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|Title:||Tetrathiomolybdate causes formation of hepatic copper-molybdenum clusters in an animal model of Wilson's disease|
|Citation:||Journal of the American Chemical Society, 2003; 125(7):1704-1705|
|Publisher:||Amer Chemical Soc|
|Graham N. George, Ingrid J. Pickering, Hugh H. Harris, Jürgen Gailer, Dominik Klein, Josef Lichtmannegger, and Karl-Heinz Summer|
|Abstract:||Wilson's disease is an autosomal recessive human illness in which large quantities of copper accumulate in various organs, including the brain and the liver. If left untreated, it results in hepatitis, neurological complications, and death. Long-Evans Cinnamon (LEC) rats have a homologous mutation to Wilson's disease and thus provide an animal model. Liver lysosomes from tetrathiomolybdate-treated LEC rats were isolated and analyzed by Cu and Mo K-edge X-ray absorption spectroscopy. The lysosomes contained a Cu-Mo-S cluster in which the Mo is coordinated by four sulfurs at 2.24 A with approximately three copper neighbors at 2.70 A. Each Cu is coordinated to 3-4 sulfurs at 2.28 A with approximately one Mo neighbor at 2.70 A. These results indicate the formation of a biologically novel molybdenum-copper-sulfur cluster.|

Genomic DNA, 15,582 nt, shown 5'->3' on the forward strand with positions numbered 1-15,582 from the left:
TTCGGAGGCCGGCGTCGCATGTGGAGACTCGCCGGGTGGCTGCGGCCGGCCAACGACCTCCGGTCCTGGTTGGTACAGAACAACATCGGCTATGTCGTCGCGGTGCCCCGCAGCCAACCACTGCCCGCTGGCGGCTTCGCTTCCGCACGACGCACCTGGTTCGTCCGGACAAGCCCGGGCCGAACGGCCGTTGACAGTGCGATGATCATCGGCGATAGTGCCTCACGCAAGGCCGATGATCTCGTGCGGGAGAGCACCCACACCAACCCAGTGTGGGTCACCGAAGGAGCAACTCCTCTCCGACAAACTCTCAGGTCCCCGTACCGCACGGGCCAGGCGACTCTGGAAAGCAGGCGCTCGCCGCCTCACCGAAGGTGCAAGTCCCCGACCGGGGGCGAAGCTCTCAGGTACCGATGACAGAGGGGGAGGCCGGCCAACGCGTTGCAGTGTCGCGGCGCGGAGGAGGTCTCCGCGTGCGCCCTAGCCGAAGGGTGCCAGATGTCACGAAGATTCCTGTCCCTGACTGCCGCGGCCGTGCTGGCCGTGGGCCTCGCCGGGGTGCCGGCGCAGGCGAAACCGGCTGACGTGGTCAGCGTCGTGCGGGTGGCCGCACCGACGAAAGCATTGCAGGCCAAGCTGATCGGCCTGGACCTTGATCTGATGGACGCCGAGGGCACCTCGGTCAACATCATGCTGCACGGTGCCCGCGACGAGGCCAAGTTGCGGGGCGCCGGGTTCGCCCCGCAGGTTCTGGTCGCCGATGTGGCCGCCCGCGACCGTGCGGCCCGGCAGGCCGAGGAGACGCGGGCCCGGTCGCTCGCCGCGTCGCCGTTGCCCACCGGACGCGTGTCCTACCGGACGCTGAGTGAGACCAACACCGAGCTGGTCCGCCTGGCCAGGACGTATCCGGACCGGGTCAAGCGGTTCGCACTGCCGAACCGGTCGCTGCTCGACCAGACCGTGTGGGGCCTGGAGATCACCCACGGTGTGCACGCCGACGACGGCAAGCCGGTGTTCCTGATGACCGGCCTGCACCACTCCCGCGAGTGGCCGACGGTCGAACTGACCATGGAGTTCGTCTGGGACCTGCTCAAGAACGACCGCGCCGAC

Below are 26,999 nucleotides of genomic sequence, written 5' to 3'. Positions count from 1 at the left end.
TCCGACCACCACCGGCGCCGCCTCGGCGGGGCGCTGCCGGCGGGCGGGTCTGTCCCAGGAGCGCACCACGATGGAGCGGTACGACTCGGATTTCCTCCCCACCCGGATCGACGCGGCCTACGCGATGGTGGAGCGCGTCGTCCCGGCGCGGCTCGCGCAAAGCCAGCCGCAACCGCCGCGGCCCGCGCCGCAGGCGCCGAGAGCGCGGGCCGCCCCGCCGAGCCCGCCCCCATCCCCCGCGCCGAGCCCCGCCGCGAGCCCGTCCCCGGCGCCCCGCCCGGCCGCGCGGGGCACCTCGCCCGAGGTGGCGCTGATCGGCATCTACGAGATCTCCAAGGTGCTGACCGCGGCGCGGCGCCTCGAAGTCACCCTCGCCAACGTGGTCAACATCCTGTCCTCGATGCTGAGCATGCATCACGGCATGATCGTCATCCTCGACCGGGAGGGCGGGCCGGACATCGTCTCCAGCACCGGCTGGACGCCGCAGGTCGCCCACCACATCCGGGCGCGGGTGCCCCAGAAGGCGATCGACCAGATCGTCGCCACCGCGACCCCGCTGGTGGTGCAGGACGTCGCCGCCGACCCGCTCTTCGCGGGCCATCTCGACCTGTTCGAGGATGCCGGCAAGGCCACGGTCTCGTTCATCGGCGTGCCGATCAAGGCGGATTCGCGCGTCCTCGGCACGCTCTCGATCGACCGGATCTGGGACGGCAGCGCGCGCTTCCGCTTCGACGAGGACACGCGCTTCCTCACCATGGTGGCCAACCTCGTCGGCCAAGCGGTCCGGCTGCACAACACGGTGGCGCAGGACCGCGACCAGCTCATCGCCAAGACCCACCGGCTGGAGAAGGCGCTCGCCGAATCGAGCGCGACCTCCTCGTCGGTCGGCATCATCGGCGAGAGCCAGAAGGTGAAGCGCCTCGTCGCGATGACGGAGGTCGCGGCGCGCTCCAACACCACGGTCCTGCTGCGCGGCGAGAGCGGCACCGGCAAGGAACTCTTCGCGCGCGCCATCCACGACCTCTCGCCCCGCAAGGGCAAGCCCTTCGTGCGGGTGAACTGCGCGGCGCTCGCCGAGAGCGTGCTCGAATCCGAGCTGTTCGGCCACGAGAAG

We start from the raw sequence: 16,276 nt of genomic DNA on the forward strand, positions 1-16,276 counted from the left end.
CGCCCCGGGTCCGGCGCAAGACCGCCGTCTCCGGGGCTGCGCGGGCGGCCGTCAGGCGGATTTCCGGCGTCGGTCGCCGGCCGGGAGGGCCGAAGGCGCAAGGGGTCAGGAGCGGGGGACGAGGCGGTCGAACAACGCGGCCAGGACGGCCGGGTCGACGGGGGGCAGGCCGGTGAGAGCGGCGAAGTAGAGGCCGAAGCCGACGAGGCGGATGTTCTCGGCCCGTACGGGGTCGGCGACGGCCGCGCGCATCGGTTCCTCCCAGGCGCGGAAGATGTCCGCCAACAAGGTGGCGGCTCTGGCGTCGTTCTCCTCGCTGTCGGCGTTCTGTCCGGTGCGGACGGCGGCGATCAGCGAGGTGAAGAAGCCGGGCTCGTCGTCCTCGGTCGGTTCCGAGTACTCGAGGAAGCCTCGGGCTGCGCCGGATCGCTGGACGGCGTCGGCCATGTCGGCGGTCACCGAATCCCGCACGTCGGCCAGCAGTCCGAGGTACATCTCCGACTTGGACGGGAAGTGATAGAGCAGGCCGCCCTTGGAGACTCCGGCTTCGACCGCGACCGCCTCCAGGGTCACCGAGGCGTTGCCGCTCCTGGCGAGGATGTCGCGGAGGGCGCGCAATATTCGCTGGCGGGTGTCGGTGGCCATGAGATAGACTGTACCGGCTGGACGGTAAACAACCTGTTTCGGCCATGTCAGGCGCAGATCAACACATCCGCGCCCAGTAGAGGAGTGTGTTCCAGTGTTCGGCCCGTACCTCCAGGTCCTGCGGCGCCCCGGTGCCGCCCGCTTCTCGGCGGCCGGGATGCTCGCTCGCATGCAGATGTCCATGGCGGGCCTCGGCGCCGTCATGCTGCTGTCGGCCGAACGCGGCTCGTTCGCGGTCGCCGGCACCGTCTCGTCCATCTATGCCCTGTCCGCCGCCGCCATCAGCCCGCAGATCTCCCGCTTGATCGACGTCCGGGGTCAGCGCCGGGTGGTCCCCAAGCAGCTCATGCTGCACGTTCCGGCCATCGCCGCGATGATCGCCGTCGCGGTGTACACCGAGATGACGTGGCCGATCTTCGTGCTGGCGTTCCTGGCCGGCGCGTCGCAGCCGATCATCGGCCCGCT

|Keywords:||Liver; Lysosomes; Animals; Rats, Inbred LEC; Humans; Rats; Hepatolenticular Degeneration; Disease Models, Animal; Sulfur; Copper; Molybdenum; Spectrometry, X-Ray Emission; Molecular Structure; Fourier Analysis|
|Description:||Copyright © 2003 American Chemical Society|
|Appears in Collections:||Chemistry and Physics publications|
Environment Institute publications
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